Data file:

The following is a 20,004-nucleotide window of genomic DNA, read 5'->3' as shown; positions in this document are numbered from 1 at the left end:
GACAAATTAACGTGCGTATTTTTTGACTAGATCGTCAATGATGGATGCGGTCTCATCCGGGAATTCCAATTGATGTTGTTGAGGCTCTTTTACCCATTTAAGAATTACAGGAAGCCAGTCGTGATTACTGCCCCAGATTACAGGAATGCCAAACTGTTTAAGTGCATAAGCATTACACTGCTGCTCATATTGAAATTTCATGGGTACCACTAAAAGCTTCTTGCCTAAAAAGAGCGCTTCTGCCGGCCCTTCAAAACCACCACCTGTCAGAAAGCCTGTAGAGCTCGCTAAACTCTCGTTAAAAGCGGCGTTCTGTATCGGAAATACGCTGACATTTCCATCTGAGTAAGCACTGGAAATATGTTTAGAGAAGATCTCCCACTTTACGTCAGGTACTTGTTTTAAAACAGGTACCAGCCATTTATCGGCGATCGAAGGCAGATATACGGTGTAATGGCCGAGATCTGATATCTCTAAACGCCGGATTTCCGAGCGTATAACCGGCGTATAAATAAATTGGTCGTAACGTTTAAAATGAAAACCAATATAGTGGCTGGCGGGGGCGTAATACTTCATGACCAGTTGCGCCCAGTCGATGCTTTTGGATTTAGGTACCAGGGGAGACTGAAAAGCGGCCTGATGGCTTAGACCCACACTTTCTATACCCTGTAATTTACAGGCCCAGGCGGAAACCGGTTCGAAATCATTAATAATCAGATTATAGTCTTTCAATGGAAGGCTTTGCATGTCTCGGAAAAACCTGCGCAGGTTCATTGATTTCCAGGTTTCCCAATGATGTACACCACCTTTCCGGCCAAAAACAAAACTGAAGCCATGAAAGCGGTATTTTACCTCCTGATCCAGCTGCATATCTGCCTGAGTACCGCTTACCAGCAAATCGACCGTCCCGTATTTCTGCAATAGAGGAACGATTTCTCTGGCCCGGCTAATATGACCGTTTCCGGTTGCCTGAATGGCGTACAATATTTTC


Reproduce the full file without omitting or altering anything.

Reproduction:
The following is a 20,004-nucleotide window of genomic DNA, read 5'->3' as shown; positions in this document are numbered from 1 at the left end:
GACAAATTAACGTGCGTATTTTTTGACTAGATCGTCAATGATGGATGCGGTCTCATCCGGGAATTCCAATTGATGTTGTTGAGGCTCTTTTACCCATTTAAGAATTACAGGAAGCCAGTCGTGATTACTGCCCCAGATTACAGGAATGCCAAACTGTTTAAGTGCATAAGCATTACACTGCTGCTCATATTGAAATTTCATGGGTACCACTAAAAGCTTCTTGCCTAAAAAGAGCGCTTCTGCCGGCCCTTCAAAACCACCACCTGTCAGAAAGCCTGTAGAGCTCGCTAAACTCTCGTTAAAAGCGGCGTTCTGTATCGGAAATACGCTGACATTTCCATCTGAGTAAGCACTGGAAATATGTTTAGAGAAGATCTCCCACTTTACGTCAGGTACTTGTTTTAAAACAGGTACCAGCCATTTATCGGCGATCGAAGGCAGATATACGGTGTAATGGCCGAGATCTGATATCTCTAAACGCCGGATTTCCGAGCGTATAACCGGCGTATAAATAAATTGGTCGTAACGTTTAAAATGAAAACCAATATAGTGGCTGGCGGGGGCGTAATACTTCATGACCAGTTGCGCCCAGTCGATGCTTTTGGATTTAGGTACCAGGGGAGACTGAAAAGCGGCCTGATGGCTTAGACCCACACTTTCTATACCCTGTAATTTACAGGCCCAGGCGGAAACCGGTTCGAAATCATTAATAATCAGATTATAGTCTTTCAATGGAAGGCTTTGCATGTCTCGGAAAAACCTGCGCAGGTTCATTGATTTCCAGGTTTCCCAATGATGTACACCACCTTTCCGGCCAAAAACAAAACTGAAGCCATGAAAGCGGTATTTTACCTCCTGATCCAGCTGCATATCTGCCTGAGTACCGCTTACCAGCAAATCGACCGTCCCGTATTTCTGCAATAGAGGAACGATTTCTCTGGCCCGGCTAATATGACCGTTTCCGGTTGCCTGAATGGCGTACAATATTTTC